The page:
SimCity was a groundbreaking game. It was the first that had no end, no defined goal, that you could not win (though you could lose, if you ran out of money). It was also the first game where the map itself became the object of the game, instead of being a more or less immutable board where the players moved their pieces. It spawned off a whole new genre. Classics like Sid Meier's Civilisation or the City Builder Series, yes, even the whole real-time strategy genre would most likely not exist without it.
Maxis themselves liked to call their games "software toys":
When you play with our toys, you set your own goals and decide for yourself when you've reached them. The fun and challenge of playing with our toys lies in exploring the worlds you create out of your own imagination. You're rewarded for creativity, experimentation, and understanding, with a healthy, thriving universe to call your own.
The publication history of the first SimCity game is somewhat confusing. These are the version I know to exist:
This is not a port, but Will Wright's original development and demo version. It lacked several of the features of the finished game, like budget and disasters, but had a water supply system that would reappear only in SimCity 2000.
According to some sources, this version was released before the others. There were two different ones, one for black & white Macs, and one for color Macintosh II, sold seperately. You can see screenshots of both versions. Over the years, many patches were issued for this version, the most important being 1.4 (1992, introduced 16-color graphics) and 2.0 (PPC compatibility, 256-color support, music?). The 2.0 patch is still available from ftp.ea.com.
There were probably more PC versions than for any other platform:
Along with Mac and PC, this was one of the original versions by Maxis themselves. There are two versions: one had 16-color graphics and could run on a 512k Amiga, the other used EHB for 64 colors and required 1MB RAM. Only the 1MB version had the capability to utilize the graphic sets from the Architecture packs.
Released 1990. It was done by Infogrames and is not, as sometimes stated, a port of the Amiga version. It is oriented on the Macintosh version and fully used the ST's GEM interface.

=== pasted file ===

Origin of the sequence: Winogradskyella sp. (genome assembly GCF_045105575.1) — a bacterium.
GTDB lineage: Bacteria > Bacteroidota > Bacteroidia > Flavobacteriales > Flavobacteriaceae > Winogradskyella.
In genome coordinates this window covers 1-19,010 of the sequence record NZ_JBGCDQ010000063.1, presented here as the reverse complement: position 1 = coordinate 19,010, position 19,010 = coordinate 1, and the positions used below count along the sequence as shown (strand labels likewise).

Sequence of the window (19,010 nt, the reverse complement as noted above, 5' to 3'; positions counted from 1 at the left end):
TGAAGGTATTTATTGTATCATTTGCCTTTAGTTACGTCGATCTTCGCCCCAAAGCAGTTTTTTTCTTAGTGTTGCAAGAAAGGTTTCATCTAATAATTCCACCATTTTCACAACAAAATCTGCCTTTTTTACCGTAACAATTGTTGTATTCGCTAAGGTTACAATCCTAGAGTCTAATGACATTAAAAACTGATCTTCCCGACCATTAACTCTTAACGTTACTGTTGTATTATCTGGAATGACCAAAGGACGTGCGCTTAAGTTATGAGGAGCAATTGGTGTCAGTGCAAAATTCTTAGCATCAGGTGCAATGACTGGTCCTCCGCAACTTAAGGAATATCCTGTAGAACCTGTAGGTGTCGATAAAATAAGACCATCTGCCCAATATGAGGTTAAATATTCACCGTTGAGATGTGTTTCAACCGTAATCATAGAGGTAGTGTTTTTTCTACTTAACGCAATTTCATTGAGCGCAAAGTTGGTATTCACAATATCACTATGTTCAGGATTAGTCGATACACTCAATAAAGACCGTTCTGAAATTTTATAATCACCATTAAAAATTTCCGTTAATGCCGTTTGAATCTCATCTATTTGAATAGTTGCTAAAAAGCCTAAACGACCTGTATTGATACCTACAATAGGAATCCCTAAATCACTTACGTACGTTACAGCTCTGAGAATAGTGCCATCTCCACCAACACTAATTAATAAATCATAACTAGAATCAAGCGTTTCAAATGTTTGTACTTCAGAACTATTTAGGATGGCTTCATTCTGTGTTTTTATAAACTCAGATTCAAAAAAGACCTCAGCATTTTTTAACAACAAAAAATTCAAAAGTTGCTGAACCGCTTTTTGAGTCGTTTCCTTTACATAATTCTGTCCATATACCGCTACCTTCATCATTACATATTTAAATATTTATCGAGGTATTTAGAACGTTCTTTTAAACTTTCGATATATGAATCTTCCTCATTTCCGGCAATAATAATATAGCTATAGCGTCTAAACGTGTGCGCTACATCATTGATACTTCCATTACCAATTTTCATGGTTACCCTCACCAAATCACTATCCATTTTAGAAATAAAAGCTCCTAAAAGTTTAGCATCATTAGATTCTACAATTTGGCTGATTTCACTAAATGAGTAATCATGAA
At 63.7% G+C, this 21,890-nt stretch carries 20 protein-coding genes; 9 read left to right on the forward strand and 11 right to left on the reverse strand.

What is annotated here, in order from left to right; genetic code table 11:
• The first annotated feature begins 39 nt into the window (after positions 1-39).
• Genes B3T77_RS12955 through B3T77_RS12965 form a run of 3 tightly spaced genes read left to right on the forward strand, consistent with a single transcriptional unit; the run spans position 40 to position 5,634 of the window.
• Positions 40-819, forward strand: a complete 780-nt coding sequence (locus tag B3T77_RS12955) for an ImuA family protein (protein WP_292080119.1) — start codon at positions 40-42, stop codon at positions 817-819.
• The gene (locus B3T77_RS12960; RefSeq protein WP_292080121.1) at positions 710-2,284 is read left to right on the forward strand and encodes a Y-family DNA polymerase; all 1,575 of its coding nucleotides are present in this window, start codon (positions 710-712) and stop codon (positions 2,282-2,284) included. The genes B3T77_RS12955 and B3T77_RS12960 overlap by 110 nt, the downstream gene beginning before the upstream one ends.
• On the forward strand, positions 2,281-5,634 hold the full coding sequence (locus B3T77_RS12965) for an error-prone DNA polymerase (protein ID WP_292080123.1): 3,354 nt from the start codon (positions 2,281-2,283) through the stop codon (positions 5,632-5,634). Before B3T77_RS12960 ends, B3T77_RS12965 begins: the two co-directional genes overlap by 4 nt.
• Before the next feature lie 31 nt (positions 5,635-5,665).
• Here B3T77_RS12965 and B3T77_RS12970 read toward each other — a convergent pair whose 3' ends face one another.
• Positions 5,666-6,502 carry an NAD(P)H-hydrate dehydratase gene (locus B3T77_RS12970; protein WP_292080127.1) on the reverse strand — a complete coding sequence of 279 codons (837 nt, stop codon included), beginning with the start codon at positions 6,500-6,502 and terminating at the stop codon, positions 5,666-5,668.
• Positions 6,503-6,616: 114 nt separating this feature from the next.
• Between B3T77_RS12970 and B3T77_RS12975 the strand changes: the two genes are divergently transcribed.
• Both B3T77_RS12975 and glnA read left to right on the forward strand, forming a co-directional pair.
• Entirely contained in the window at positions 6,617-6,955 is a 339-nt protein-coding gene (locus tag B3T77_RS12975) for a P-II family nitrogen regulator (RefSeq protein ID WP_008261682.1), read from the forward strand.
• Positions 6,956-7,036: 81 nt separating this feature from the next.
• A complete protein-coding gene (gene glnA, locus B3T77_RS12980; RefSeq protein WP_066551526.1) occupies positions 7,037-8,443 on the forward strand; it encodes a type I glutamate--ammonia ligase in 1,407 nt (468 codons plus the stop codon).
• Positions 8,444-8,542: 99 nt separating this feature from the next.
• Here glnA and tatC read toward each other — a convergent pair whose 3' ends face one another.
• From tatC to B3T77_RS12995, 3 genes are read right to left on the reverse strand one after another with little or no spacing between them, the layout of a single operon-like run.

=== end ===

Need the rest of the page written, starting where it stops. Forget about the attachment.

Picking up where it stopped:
I first met Will Wright in 1991, while I was working for Sun Microsystems, by responding to a proposal to port SimCity to the Sun workstation. I left Sun to work as an independent contractor for DUX Software, ported SimCity to NeWS/HyperLook on the Sun, then to X11/TCL/Tk on various Unix platforms, then developed a multi player version of SimCityNet for X11, from December 1991 to November 1993.Don Hopkins
A NES version was planned, but cancelled. According to the defunct planetnintendo.com (former GameSpy's coverage of the Nintendo platforms):
SimCity was originally going to be released simultaneously on the NES and the SNES, as Nintendo had acquired the licensing rights to develop console SimCity games. The two versions would be almost identical aside for some slight graphical and musical alterations to compensate for the NES's age. However, it seems the NES version was dropped at the last minute, perhaps to promote the new console with its exclusive software.
|The SimCity Games|
|SimCity 2000 Network Edition||96|
|Streets of SimCity||97|
While the original SimCity never had the ability to import your own graphic sets, a few tilesets were offered by Maxis. So far I have found evidence of them only for Amiga and PC.